Takes up to 10 hours of analysis time, spread out over two or more Martian nights, although some samples may provide acceptable results in a single sol (Martian day).

Sample Analysis at Mars (SAM) Instrument Suite

A suite of instruments that searches for compounds of the element carbon that are associated with life and explores ways in which they are generated and destroyed in the Martian ecosphere.

Location of the Sample Analysis at Mars (SAM) Instrument Suite on the Mars Curiosity rover.

Tech Specs

Main Job
Identify a wide range of organic (carbon-containing) compounds.
Inside the rover body, on the front end of the rover.
A box about the size of a microwave oven.
About 40 kilograms.
Gas Chromatograph:
Separates gases to aid in identifying them

Mass Spectrometer:
Detecting key elements necessary for life (nitrogen, phosphorous, sulfur, oxygen and carbon)

Tunable Laser Spectrometer:
Detecting water vapor and understanding the history of Mars atmosphere or determining whether methane, if found, is produced by life or geologic processes

Sample Manipulation System:
Wheel of 74 small cups for samples (9 cups contain calibration samples; 9 filled with chemical solvents for lower-temperature wet chemistry experiments, and 59 quartz cups that are small ovens for heating the powdered samples to extract gases)

Detects less than one part-per-billion of an organic compound

Heat most rock samples to about 1,000 degrees Celsius (about 1,800 degrees Fahrenheit) to extract gases for analysis

Radiation Detectors

Radiation Assessment Detector (RAD)

An instrument that measures and identifies all high-energy radiation on the Martian surface, such as protons, energetic ions of various elements, neutrons, and gamma rays.

Location of the Radiation Assessment Detector (RAD) on the Mars Curiosity rover.

Tech Specs

Main Job
Monitored the space radiation in space on the way to Mars and then on the surface as the rover roves. This information helps shape future human missions to Mars by letting us know how much shielding from radiation future Mars astronauts will need to protect them.
Rover Deck, pointed toward the sky.
Similar to a small toaster or six-pack of soda.

Dynamic Albedo of Neutrons (DAN)

A pulsing neutron generator that is used to detect water content as low as one-tenth of 1 percent and resolve layers of water and ice beneath the surface.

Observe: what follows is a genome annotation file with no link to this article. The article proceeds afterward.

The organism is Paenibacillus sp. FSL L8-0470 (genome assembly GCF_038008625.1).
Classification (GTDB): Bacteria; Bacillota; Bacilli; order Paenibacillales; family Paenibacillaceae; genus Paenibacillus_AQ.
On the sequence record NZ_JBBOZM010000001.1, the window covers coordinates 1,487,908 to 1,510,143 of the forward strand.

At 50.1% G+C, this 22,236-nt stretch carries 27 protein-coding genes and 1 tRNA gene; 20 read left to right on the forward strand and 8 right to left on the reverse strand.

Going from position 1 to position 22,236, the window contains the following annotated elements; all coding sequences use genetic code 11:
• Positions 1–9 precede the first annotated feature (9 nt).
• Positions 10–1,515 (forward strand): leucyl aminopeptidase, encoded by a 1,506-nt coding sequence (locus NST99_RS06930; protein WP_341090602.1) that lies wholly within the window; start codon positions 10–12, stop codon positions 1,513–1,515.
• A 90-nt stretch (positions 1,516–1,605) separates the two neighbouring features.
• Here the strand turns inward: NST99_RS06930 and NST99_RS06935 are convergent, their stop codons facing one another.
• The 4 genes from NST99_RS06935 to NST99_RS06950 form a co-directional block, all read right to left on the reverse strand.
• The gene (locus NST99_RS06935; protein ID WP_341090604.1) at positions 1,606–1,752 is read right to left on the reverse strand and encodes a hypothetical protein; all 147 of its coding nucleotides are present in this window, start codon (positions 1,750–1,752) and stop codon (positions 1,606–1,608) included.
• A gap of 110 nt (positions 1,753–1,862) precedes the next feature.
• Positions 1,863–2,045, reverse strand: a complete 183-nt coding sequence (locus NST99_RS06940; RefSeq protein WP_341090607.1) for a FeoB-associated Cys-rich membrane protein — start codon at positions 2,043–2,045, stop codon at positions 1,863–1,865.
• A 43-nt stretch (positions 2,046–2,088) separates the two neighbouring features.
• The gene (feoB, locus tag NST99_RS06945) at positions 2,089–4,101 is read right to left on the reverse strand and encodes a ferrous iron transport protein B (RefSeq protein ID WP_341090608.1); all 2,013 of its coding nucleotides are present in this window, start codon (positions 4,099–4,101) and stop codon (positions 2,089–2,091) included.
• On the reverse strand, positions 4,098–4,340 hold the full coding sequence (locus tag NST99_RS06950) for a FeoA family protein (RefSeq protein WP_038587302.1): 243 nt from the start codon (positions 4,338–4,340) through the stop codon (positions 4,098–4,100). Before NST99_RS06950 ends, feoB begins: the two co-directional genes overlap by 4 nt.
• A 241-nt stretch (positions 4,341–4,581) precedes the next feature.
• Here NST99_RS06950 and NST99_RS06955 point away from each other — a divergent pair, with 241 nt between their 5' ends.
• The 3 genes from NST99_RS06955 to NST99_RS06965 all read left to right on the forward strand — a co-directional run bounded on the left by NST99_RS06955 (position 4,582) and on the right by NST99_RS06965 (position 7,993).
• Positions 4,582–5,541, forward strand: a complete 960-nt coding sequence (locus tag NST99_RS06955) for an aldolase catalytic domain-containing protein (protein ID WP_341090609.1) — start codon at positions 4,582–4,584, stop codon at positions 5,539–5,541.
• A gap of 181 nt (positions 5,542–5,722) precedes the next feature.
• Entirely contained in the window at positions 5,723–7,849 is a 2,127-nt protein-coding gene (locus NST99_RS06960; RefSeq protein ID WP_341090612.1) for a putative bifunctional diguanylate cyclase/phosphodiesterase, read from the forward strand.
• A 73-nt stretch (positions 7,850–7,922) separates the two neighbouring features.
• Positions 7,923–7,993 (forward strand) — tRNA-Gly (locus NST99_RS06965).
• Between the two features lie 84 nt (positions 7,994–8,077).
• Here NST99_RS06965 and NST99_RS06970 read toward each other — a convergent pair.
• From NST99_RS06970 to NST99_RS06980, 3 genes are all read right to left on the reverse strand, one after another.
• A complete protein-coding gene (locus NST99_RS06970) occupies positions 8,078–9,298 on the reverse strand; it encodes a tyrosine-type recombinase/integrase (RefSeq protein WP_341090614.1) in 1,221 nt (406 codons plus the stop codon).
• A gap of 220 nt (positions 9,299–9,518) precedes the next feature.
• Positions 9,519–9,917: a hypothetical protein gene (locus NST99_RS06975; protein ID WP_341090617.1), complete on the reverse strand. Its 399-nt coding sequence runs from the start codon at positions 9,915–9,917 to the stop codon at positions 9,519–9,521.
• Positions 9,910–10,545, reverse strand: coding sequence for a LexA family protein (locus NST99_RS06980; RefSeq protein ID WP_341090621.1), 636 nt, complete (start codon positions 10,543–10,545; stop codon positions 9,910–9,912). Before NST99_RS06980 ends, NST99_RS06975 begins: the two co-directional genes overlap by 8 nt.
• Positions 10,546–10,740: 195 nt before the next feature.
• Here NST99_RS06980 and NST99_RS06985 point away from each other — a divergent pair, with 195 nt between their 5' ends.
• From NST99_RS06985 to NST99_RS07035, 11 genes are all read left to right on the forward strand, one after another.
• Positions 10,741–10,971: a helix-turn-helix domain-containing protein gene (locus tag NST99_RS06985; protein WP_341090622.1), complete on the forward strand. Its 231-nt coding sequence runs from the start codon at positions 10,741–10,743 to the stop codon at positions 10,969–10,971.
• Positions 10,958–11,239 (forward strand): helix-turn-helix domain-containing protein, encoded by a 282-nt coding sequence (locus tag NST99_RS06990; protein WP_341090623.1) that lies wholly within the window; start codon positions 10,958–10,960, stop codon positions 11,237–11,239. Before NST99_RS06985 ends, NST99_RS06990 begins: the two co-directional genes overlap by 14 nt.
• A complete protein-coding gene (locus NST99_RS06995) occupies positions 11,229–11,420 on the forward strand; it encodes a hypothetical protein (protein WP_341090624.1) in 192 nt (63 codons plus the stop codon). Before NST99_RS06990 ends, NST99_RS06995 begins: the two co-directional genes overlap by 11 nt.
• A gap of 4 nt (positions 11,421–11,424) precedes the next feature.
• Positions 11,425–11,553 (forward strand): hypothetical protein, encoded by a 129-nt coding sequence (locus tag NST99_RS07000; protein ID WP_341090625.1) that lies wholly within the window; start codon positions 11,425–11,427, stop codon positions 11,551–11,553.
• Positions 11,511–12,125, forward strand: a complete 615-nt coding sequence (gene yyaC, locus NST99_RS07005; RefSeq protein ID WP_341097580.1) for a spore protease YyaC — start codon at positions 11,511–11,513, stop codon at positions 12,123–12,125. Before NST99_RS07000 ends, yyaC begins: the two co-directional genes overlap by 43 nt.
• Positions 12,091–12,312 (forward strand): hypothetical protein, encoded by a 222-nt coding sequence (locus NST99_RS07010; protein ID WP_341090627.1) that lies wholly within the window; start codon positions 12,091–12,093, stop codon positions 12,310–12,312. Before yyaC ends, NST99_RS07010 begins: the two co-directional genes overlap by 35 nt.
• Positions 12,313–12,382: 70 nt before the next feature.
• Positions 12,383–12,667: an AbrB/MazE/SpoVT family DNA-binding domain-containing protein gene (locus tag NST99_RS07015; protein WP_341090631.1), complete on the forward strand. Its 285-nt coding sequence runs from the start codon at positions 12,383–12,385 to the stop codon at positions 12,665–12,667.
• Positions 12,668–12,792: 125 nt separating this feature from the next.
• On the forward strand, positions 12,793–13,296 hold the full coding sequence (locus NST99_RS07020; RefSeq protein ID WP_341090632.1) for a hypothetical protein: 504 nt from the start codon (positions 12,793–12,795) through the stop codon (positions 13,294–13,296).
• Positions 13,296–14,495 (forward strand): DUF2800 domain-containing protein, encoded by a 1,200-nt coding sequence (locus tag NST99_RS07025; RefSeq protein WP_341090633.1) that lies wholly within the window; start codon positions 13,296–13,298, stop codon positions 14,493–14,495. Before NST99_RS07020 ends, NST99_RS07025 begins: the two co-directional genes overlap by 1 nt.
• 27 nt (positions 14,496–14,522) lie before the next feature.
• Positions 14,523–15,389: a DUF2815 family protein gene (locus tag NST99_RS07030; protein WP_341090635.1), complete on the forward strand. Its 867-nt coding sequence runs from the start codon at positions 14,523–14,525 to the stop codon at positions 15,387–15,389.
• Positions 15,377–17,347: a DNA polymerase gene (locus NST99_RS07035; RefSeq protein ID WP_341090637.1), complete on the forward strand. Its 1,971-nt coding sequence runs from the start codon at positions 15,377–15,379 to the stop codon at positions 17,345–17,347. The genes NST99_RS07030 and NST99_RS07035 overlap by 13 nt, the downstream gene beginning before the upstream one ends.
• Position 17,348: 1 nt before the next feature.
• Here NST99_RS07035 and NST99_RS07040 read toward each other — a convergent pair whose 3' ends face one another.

Location of the Dynamic Albedo of Neutrons (DAN) on the Mars Curiosity rover.

Tech Specs

Main Job
Search for signs of water by measuring the hydrogen in the ground below. Detections of hydrogen may indicate the presence of water bound in minerals.
On the aft-port-side of the rover "body."
Measures subsurface hydrogen up to one meter (three feet) below the surface.
Can detect water content as low as 1/10th of 1 percent.

Environmental Sensors

Rover Environmental Monitoring Station (REMS)

An instrument that measures and provides daily and seasonal reports on Martian weather.

Location of the Rover Environmental Monitoring Station (REMS) on the Mars Curiosity rover.

Tech Specs

Main Job
Weather station to measure atmospheric pressure, temperature, humidity, winds, plus ultraviolet radiation levels.
Two "bolt-like" booms on the rover's mast ("neck") that measure wind, ground temperature and humidity UV sensor on the rover deck ("back") about 1.5 meters above ground level pressure sensor inside the rover body and connected to the external atmosphere via a tube that exits the rover body through a small opening with protection against dust deposition.
Designed to survive a -130 °C to +70 °C temperature range and minimize power consumption for operation.
Autonomously record at least 5 minutes of data at 1 Hz each hour, every sol (Martian day), for all sensors (i.e., total baseline of two hours per sol); maximum of three hours of operation per sol allows a continuous block of monitoring time if desired.

Atmospheric Sensors

Mars Science Laboratory Entry Descent and Landing Instrument (MEDLI)

An instrument that collected engineering data during the spacecraft's high-speed, extremely hot entry into the Martian atmosphere.

Tech Specs

Main Job
To collect engineering data during the spacecraft's high-speed, extremely hot entry into the Martian atmosphere.
Spacecraft heatshield
12.5 kilograms for the instrument suite.
30 Watts during entry, descent and landing (EDL); no power during launch and cruise phases.
Seven pressure ports and seven integrated sensor plugs throughout the headshield, as well as supporting electronics and wiring:

MEDLI Integrated Sensor Plug (MISP)
Each plug is 1.3 inches (33 millimeters) in diameter and 0.8 inch (20.3 millimeters) deep.

Mars Entry Atmospheric Data System (MEADS)
Port diameter is 0.1 inch (2.54 millimeters) in diameter; tube, transducer, and fittings require a volume of 3.0 by 3.4 by 7.2 inches (76 x 86 x 183 millimeters) in the interior of the heatshield.

Sensor Support Electronics (SSE)
Two electronic boards housed in a 3.0 by 9.75 by 13.25-inch (76.2 by 247.7 by 336.6 millimeter) aluminum chassis.
Data Return
0.9 MB (megabytes) of raw data.